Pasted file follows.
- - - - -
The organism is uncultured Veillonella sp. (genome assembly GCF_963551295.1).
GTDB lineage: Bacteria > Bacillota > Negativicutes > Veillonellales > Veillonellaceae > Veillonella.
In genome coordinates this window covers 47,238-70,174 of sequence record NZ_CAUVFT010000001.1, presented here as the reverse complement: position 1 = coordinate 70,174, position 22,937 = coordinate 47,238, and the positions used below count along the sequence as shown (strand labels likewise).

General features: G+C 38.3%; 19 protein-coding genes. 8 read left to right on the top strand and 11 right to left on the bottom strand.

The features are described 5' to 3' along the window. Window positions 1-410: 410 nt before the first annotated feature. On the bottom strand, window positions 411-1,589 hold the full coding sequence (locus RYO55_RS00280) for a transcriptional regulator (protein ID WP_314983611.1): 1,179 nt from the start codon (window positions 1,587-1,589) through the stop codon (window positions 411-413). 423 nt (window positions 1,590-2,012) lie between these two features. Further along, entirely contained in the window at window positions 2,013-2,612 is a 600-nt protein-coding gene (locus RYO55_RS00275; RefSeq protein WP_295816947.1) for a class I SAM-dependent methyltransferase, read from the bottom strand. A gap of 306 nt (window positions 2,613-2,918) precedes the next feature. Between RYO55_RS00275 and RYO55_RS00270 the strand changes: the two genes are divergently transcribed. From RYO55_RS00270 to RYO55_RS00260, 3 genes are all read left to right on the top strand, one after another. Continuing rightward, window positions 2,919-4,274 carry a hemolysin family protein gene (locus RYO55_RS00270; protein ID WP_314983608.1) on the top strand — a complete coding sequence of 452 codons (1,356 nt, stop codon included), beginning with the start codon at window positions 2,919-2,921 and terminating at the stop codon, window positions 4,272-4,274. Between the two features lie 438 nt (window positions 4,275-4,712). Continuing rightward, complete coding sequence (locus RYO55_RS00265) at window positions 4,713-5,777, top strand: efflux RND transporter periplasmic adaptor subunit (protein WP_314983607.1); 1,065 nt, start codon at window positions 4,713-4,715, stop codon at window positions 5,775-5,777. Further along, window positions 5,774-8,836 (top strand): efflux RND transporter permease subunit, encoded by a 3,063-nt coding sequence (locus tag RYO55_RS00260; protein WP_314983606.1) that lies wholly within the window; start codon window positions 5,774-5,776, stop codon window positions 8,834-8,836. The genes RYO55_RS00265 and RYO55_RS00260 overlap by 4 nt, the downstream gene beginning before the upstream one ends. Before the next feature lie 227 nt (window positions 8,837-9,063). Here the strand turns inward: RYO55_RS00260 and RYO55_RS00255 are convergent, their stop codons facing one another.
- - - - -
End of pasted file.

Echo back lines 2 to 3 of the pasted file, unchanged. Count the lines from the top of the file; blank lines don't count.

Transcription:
GTDB lineage: Bacteria > Bacillota > Negativicutes > Veillonellales > Veillonellaceae > Veillonella.
In genome coordinates this window covers 47,238-70,174 of sequence record NZ_CAUVFT010000001.1, presented here as the reverse complement: position 1 = coordinate 70,174, position 22,937 = coordinate 47,238, and the positions used below count along the sequence as shown (strand labels likewise).